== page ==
The destruction of the kulak class triggered the Ukrainian famine, during which 3 million to 5 million peasants died of starvation.
"There is a great deal of evidence of government connivance in the circumstances that brought on the shortage of grain and bad harvests in the first place and made it impossible for Ukrainians to find food for their survival," Naimark writes.
We will never know how many millions Stalin killed. "And yet somehow Stalin gets a pass," Ian Frazier wrote in a recent New Yorker article about the gulags. "People know he was horrible, but he has not yet been declared horrible officially."
Time magazine put Stalin on its cover 11 times. Russian public opinion polls still rank him near the top of the greatest leaders of Russian history, as if he were just another one of the powerful but bloodthirsty czars.
There's a reason for Russian obliviousness. Every family had not only victims but perpetrators. "A vast network of state organizations had to be mobilized to seize and kill that many people," Naimark wrote, estimating that tens of thousands were accomplices.
"How much can you move on? Can you put it in your past? How is a national identity formed when a central part of it is a crime?" Naimark asked. "The Germans have gone about it the right way," he said, pointing out that the Germany has pioneered research about the Holocaust and the crimes of the Nazi regime. "Through denial and obfuscation, the Turks have gone about it the wrong way."
Without a full examination of the past, Naimark observed, it's too easy for it to happen again.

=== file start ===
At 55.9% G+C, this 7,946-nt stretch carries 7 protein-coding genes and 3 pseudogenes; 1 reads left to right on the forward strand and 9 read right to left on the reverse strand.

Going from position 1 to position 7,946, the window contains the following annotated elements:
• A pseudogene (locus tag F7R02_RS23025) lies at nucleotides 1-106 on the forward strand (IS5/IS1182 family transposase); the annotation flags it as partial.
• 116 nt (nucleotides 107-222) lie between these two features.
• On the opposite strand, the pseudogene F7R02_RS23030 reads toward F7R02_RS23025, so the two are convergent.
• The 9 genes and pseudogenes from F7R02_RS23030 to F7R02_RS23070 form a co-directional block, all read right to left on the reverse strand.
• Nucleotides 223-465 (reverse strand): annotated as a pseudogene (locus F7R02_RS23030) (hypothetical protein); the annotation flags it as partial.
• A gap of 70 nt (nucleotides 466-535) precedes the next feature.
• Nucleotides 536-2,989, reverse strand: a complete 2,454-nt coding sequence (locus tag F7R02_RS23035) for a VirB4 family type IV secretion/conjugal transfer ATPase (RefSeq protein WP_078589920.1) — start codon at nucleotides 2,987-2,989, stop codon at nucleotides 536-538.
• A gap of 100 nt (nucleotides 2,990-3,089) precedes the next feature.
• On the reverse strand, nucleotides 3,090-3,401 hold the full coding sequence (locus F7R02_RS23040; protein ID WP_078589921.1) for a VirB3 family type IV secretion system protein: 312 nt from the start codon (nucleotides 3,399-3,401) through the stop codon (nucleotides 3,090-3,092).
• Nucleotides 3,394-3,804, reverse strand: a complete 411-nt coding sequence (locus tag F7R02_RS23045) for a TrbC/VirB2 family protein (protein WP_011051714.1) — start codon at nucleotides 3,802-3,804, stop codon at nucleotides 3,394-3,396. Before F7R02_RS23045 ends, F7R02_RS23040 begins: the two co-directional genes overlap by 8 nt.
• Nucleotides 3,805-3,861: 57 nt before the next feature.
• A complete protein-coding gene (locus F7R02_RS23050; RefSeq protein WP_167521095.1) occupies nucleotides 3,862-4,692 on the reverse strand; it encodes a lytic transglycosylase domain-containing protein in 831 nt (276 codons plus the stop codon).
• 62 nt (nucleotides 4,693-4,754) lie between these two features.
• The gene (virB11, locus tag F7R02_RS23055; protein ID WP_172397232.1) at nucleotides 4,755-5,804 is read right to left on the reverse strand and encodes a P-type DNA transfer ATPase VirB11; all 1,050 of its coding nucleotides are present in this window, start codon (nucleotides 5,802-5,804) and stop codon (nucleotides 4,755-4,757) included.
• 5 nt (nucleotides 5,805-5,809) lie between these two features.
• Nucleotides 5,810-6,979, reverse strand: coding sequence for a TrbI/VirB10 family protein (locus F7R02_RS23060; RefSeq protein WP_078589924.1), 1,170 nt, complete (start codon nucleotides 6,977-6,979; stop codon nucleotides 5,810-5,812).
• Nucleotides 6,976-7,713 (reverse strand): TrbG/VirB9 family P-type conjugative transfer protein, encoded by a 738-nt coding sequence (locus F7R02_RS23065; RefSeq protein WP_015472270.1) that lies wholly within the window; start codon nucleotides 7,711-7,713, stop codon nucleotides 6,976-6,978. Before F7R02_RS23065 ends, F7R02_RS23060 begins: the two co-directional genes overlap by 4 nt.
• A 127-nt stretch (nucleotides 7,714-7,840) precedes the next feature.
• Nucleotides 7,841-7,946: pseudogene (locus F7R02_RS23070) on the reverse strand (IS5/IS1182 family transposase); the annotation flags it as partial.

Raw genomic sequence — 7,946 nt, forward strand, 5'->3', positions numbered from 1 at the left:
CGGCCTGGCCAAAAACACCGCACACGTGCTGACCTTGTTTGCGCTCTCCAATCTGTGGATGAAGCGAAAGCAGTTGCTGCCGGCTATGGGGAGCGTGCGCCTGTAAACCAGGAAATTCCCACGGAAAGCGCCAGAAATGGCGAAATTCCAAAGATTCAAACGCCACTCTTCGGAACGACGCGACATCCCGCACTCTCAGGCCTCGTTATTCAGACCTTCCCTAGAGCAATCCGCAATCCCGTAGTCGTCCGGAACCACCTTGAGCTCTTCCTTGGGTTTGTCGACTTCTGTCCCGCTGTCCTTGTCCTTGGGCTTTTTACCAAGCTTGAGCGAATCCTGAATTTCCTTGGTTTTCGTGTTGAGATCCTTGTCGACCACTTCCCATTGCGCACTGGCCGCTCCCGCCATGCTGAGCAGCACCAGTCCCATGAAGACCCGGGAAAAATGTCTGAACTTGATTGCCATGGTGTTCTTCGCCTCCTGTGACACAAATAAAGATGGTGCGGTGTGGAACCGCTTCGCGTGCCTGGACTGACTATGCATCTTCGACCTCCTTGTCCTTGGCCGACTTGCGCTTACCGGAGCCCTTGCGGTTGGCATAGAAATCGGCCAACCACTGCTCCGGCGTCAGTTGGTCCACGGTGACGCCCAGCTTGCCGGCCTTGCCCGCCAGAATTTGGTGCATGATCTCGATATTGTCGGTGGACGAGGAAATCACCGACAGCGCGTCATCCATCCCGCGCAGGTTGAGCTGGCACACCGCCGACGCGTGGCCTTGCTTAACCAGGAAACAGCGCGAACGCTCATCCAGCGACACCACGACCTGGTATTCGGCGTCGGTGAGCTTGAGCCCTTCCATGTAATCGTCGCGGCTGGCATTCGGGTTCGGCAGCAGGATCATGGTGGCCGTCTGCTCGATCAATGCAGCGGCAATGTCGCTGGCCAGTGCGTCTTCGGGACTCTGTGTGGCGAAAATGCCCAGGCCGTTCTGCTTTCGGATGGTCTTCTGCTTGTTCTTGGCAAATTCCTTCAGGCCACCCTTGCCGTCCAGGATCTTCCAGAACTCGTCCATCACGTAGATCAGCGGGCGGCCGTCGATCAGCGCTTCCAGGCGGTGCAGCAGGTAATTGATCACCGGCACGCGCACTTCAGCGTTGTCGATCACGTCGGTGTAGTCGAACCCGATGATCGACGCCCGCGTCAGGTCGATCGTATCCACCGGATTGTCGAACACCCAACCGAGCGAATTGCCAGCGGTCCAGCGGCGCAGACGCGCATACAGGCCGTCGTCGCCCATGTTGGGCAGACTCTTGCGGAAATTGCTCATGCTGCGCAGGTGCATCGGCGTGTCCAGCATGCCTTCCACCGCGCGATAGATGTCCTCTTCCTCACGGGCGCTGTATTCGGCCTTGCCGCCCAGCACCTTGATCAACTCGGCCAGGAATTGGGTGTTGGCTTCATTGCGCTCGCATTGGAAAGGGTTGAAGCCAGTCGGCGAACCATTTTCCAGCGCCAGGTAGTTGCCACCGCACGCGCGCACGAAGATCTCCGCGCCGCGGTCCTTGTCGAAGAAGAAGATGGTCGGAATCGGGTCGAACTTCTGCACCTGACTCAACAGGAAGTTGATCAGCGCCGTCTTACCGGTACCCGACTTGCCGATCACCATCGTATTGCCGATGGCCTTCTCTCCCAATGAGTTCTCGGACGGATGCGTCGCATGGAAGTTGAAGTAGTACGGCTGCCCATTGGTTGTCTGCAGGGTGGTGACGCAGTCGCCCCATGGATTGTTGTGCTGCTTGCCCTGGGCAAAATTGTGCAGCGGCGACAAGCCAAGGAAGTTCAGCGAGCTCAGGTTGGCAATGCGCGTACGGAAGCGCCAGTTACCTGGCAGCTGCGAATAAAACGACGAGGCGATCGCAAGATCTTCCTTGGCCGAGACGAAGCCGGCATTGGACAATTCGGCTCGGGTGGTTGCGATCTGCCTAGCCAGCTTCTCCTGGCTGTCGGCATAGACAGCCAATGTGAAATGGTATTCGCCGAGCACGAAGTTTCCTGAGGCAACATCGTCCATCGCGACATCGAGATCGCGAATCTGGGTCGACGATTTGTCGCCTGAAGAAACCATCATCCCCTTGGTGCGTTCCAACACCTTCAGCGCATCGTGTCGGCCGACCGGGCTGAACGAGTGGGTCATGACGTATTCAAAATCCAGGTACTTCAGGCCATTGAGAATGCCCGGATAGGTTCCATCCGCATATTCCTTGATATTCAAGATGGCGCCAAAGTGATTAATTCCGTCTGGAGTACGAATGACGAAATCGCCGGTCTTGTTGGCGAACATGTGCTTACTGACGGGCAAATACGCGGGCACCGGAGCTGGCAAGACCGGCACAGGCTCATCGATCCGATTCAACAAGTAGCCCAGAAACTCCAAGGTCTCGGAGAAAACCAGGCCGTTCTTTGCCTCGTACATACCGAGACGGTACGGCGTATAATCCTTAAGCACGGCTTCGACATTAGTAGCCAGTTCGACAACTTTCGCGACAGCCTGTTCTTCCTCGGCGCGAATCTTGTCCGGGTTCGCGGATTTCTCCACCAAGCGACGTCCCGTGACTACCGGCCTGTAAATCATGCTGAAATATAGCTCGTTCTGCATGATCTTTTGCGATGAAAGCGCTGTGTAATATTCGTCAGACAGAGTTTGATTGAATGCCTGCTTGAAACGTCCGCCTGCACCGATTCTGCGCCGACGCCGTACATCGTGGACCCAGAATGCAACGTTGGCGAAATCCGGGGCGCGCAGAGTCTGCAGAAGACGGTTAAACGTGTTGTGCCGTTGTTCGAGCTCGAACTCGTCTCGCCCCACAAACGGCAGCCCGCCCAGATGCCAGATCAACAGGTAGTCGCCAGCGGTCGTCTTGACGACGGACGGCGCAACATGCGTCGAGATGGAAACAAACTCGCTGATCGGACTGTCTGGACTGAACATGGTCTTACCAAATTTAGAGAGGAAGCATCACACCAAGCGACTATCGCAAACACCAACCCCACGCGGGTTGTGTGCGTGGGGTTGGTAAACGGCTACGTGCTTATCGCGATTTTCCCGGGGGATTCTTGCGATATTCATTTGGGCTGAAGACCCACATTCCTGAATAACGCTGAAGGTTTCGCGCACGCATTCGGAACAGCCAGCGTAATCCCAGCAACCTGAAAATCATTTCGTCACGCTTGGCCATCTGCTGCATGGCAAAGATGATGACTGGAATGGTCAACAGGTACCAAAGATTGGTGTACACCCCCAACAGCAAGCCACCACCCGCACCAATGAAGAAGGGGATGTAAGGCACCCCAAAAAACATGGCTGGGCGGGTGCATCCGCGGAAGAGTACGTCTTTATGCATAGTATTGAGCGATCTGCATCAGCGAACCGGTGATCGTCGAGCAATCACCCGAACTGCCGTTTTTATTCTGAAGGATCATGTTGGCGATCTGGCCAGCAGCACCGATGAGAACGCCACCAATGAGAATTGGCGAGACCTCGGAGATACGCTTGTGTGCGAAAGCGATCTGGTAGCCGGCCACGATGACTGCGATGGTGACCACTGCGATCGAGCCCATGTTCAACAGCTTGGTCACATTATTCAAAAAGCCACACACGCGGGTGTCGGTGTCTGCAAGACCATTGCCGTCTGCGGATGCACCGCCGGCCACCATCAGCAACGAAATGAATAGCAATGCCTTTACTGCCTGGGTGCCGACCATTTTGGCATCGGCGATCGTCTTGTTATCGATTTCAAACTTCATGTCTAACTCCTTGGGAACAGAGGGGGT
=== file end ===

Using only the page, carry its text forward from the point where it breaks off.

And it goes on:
Toward the end of his life, Stalin may have had another genocide in his crosshairs. We'll never know whether the concocted conspiracy of Jewish Kremlin doctors in 1952 would have resulted in the internal exile of the entire Jewish population. Whatever plans existed ended abruptly with Stalin's death in March 1953, as rumors of Jewish deportations were swirling.
One of Stalin's colleagues recalled the dictator reviewing an arrest list (really, a death list) and muttering to himself: "Who's going to remember all this riff-raff in ten or twenty years' time? No one. … Who remembers the names now of the boyars Ivan the Terrible got rid of? No one. … The people had to know he was getting rid of all his enemies. In the end, they all got what they deserved."
Who remembers? If Naimark has his way, perhaps we all will: "Every family had people who died. I'm convinced that they need to learn about their own past. There'll never be closure, but there will be a reckoning with the past."